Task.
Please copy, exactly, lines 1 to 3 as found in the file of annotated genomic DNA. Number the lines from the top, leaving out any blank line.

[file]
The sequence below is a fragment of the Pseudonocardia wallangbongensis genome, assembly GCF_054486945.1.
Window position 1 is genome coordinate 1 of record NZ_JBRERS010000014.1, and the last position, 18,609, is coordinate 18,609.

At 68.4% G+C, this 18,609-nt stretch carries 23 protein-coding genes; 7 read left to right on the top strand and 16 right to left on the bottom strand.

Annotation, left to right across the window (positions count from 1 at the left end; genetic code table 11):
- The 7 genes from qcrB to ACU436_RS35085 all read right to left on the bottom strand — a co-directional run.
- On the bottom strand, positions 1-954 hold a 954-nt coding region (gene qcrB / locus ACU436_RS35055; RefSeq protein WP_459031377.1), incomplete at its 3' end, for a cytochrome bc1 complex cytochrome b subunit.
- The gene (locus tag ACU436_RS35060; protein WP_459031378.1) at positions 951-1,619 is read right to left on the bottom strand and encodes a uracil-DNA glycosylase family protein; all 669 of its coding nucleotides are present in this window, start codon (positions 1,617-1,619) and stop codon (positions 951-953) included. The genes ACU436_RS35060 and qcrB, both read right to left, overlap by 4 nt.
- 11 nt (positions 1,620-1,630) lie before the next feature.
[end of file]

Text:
The sequence below is a fragment of the Pseudonocardia wallangbongensis genome, assembly GCF_054486945.1.
Window position 1 is genome coordinate 1 of record NZ_JBRERS010000014.1, and the last position, 18,609, is coordinate 18,609.

At 68.4% G+C, this 18,609-nt stretch carries 23 protein-coding genes; 7 read left to right on the top strand and 16 right to left on the bottom strand.